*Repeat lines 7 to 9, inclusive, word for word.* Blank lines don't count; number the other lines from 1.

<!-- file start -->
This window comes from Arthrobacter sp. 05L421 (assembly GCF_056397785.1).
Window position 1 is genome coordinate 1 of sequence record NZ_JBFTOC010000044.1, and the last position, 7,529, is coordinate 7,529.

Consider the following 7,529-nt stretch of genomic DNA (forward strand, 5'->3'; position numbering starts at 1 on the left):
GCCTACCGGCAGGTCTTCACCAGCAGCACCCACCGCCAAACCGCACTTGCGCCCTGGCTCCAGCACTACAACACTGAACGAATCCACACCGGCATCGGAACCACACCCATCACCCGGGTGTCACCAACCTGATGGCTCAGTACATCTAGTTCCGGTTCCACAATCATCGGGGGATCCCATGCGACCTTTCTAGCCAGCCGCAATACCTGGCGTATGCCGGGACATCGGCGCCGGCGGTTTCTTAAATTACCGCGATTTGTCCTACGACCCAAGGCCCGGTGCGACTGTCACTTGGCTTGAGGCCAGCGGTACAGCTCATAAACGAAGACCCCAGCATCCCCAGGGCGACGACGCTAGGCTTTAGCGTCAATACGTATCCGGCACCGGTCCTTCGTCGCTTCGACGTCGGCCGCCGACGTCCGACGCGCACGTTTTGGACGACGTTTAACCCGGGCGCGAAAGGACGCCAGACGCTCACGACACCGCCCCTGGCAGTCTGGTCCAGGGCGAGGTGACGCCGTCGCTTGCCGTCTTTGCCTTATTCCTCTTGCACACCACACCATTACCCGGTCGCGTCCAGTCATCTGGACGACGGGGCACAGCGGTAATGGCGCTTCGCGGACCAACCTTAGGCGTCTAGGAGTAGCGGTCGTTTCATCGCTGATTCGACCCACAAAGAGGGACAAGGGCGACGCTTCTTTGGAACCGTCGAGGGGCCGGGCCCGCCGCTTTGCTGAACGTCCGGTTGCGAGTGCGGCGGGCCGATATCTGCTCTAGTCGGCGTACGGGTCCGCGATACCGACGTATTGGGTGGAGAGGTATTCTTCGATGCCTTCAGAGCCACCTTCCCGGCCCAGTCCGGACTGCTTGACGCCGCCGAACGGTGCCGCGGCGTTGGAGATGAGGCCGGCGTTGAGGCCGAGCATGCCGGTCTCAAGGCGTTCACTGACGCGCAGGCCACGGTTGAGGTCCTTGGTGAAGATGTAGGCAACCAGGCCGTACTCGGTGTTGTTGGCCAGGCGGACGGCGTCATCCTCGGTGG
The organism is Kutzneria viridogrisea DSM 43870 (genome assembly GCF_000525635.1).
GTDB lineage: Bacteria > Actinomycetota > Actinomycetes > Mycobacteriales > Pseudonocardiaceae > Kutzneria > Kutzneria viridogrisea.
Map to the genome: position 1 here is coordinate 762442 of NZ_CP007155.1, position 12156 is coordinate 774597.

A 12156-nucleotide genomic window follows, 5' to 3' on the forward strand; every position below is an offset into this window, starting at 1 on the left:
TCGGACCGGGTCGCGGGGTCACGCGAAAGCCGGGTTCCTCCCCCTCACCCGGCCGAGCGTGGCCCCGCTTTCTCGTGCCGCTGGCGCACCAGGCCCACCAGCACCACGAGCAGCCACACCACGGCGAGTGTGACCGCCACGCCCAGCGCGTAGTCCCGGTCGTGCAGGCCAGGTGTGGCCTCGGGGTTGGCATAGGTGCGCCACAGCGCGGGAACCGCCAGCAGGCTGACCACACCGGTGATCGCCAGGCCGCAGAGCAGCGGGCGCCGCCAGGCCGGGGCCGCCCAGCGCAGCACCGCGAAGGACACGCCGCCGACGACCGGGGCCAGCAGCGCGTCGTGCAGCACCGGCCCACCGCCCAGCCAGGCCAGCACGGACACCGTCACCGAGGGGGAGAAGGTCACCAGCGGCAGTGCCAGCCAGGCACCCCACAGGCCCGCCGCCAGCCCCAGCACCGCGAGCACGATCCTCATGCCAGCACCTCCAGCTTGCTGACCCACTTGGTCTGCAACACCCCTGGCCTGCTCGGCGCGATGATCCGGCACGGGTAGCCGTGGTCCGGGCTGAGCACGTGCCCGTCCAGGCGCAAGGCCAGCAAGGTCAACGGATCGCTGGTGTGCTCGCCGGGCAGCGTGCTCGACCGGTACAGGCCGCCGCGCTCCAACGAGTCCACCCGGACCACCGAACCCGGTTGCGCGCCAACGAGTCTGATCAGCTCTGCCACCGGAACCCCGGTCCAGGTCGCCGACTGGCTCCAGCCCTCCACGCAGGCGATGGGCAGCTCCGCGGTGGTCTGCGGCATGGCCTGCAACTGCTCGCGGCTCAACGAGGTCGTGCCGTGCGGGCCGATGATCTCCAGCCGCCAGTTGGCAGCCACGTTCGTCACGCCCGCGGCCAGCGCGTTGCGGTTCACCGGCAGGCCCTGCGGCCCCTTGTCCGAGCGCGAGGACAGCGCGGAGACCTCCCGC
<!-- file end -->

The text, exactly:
Map to the genome: position 1 here is coordinate 762442 of NZ_CP007155.1, position 12156 is coordinate 774597.

A 12156-nucleotide genomic window follows, 5' to 3' on the forward strand; every position below is an offset into this window, starting at 1 on the left:
TCGGACCGGGTCGCGGGGTCACGCGAAAGCCGGGTTCCTCCCCCTCACCCGGCCGAGCGTGGCCCCGCTTTCTCGTGCCGCTGGCGCACCAGGCCCACCAGCACCACGAGCAGCCACACCACGGCGAGTGTGACCGCCACGCCCAGCGCGTAGTCCCGGTCGTGCAGGCCAGGTGTGGCCTCGGGGTTGGCATAGGTGCGCCACAGCGCGGGAACCGCCAGCAGGCTGACCACACCGGTGATCGCCAGGCCGCAGAGCAGCGGGCGCCGCCAGGCCGGGGCCGCCCAGCGCAGCACCGCGAAGGACACGCCGCCGACGACCGGGGCCAGCAGCGCGTCGTGCAGCACCGGCCCACCGCCCAGCCAGGCCAGCACGGACACCGTCACCGAGGGGGAGAAGGTCACCAGCGGCAGTGCCAGCCAGGCACCCCACAGGCCCGCCGCCAGCCCCAGCACCGCGAGCACGATCCTCATGCCAGCACCTCCAGCTTGCTGACCCACTTGGTCTGCAACACCCCTGGCCTGCTCGGCGCGATGATCCGGCACGGGTAGCCGTGGTCCGGGCTGAGCACGTGCCCGTCCAGGCGCAAGGCCAGCAAGGTCAACGGATCGCTGGTGTGCTCGCCGGGCAGCGTGCTCGACCGGTACAGGCCGCCGCGCTCCAACGAGTCCACCCGGACCACCGAACCCGGTTGCGCGCCAACGAGTCTGATCAGCTCTGCCACCGGAACCCCGGTCCAGGTCGCCGACTGGCTCCAGCCCTCCACGCAGGCGATGGGCAGCTCCGCGGTGGTCTGCGGCATGGCCTGCAACTGCTCGCGGCTCAACGAGGTCGTGCCGTGCGGGCCGATGATCTCCAGCCGCCAGTTGGCAGCCACGTTCGTCACGCCCGCGGCCAGCGCGTTGCGGTTCACCGGCAGGCCCTGCGGCCCCTTGTCCGAGCGCGAGGACAGCGCGGAGACCTCCCGC